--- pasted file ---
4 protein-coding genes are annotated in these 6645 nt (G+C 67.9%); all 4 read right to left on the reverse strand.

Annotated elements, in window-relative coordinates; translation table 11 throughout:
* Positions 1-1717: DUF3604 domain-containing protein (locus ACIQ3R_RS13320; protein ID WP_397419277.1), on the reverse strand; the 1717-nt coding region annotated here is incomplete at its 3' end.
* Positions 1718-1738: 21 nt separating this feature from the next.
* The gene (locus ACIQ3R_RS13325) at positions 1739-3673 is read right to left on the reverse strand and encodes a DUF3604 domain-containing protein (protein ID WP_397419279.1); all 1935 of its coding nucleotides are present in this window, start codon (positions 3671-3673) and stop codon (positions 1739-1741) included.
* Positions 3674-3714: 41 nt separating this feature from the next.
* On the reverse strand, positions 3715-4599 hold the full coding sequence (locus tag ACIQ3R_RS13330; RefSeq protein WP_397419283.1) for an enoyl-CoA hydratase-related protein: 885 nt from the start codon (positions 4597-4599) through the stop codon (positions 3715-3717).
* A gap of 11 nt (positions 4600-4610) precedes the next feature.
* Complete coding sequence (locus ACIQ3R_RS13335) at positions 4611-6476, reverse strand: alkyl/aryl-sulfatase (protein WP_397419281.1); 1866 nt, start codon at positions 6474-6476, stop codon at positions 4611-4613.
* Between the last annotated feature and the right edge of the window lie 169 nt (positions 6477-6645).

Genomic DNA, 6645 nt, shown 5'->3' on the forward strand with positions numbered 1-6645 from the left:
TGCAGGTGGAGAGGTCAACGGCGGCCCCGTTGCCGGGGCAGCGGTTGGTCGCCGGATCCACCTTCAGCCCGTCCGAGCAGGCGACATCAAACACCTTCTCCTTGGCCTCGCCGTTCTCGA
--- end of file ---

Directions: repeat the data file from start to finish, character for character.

4 protein-coding genes are annotated in these 6645 nt (G+C 67.9%); all 4 read right to left on the reverse strand.

Annotated elements, in window-relative coordinates; translation table 11 throughout:
* Positions 1-1717: DUF3604 domain-containing protein (locus ACIQ3R_RS13320; protein ID WP_397419277.1), on the reverse strand; the 1717-nt coding region annotated here is incomplete at its 3' end.
* Positions 1718-1738: 21 nt separating this feature from the next.
* The gene (locus ACIQ3R_RS13325) at positions 1739-3673 is read right to left on the reverse strand and encodes a DUF3604 domain-containing protein (protein ID WP_397419279.1); all 1935 of its coding nucleotides are present in this window, start codon (positions 3671-3673) and stop codon (positions 1739-1741) included.
* Positions 3674-3714: 41 nt separating this feature from the next.
* On the reverse strand, positions 3715-4599 hold the full coding sequence (locus tag ACIQ3R_RS13330; RefSeq protein WP_397419283.1) for an enoyl-CoA hydratase-related protein: 885 nt from the start codon (positions 4597-4599) through the stop codon (positions 3715-3717).
* A gap of 11 nt (positions 4600-4610) precedes the next feature.
* Complete coding sequence (locus ACIQ3R_RS13335) at positions 4611-6476, reverse strand: alkyl/aryl-sulfatase (protein WP_397419281.1); 1866 nt, start codon at positions 6474-6476, stop codon at positions 4611-4613.
* Between the last annotated feature and the right edge of the window lie 169 nt (positions 6477-6645).

Genomic DNA, 6645 nt, shown 5'->3' on the forward strand with positions numbered 1-6645 from the left:
TGCAGGTGGAGAGGTCAACGGCGGCCCCGTTGCCGGGGCAGCGGTTGGTCGCCGGATCCACCTTCAGCCCGTCCGAGCAGGCGACATCAAACACCTTCTCCTTGGCCTCGCCGTTCTCGA